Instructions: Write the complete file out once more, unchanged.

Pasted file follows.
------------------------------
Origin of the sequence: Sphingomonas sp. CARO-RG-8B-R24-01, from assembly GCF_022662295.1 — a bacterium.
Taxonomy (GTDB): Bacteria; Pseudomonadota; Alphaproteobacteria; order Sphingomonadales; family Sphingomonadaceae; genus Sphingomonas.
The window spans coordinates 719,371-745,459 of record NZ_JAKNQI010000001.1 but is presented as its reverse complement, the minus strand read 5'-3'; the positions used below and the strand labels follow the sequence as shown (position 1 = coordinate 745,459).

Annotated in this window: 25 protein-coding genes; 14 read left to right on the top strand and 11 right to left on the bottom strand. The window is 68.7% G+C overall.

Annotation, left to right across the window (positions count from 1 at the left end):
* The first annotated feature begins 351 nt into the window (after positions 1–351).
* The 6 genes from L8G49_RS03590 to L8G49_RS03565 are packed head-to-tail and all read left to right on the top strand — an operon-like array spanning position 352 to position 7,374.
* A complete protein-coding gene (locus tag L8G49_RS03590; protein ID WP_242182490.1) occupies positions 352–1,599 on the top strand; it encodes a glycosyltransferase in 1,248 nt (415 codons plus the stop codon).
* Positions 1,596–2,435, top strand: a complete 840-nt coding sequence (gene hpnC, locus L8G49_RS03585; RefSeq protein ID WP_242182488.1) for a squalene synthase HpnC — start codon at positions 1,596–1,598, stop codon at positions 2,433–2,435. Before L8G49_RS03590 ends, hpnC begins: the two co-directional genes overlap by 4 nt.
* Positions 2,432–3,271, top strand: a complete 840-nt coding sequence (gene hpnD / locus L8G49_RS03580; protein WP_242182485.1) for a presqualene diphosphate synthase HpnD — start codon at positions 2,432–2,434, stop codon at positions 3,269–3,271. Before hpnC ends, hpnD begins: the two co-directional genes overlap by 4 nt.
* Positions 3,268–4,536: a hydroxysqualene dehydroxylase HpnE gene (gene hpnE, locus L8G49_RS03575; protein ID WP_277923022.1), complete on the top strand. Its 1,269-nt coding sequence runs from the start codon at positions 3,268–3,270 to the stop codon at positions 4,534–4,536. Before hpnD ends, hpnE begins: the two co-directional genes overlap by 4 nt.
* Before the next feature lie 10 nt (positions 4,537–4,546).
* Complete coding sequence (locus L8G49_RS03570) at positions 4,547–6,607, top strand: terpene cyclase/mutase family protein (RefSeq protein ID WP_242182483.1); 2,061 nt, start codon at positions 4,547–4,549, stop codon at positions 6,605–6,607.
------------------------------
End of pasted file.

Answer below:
Origin of the sequence: Sphingomonas sp. CARO-RG-8B-R24-01, from assembly GCF_022662295.1 — a bacterium.
Taxonomy (GTDB): Bacteria; Pseudomonadota; Alphaproteobacteria; order Sphingomonadales; family Sphingomonadaceae; genus Sphingomonas.
The window spans coordinates 719,371-745,459 of record NZ_JAKNQI010000001.1 but is presented as its reverse complement, the minus strand read 5'-3'; the positions used below and the strand labels follow the sequence as shown (position 1 = coordinate 745,459).

Annotated in this window: 25 protein-coding genes; 14 read left to right on the top strand and 11 right to left on the bottom strand. The window is 68.7% G+C overall.

Annotation, left to right across the window (positions count from 1 at the left end):
* The first annotated feature begins 351 nt into the window (after positions 1–351).
* The 6 genes from L8G49_RS03590 to L8G49_RS03565 are packed head-to-tail and all read left to right on the top strand — an operon-like array spanning position 352 to position 7,374.
* A complete protein-coding gene (locus tag L8G49_RS03590; protein ID WP_242182490.1) occupies positions 352–1,599 on the top strand; it encodes a glycosyltransferase in 1,248 nt (415 codons plus the stop codon).
* Positions 1,596–2,435, top strand: a complete 840-nt coding sequence (gene hpnC, locus L8G49_RS03585; RefSeq protein ID WP_242182488.1) for a squalene synthase HpnC — start codon at positions 1,596–1,598, stop codon at positions 2,433–2,435. Before L8G49_RS03590 ends, hpnC begins: the two co-directional genes overlap by 4 nt.
* Positions 2,432–3,271, top strand: a complete 840-nt coding sequence (gene hpnD / locus L8G49_RS03580; protein WP_242182485.1) for a presqualene diphosphate synthase HpnD — start codon at positions 2,432–2,434, stop codon at positions 3,269–3,271. Before hpnC ends, hpnD begins: the two co-directional genes overlap by 4 nt.
* Positions 3,268–4,536: a hydroxysqualene dehydroxylase HpnE gene (gene hpnE, locus L8G49_RS03575; protein ID WP_277923022.1), complete on the top strand. Its 1,269-nt coding sequence runs from the start codon at positions 3,268–3,270 to the stop codon at positions 4,534–4,536. Before hpnD ends, hpnE begins: the two co-directional genes overlap by 4 nt.
* Before the next feature lie 10 nt (positions 4,537–4,546).
* Complete coding sequence (locus L8G49_RS03570) at positions 4,547–6,607, top strand: terpene cyclase/mutase family protein (RefSeq protein ID WP_242182483.1); 2,061 nt, start codon at positions 4,547–4,549, stop codon at positions 6,605–6,607.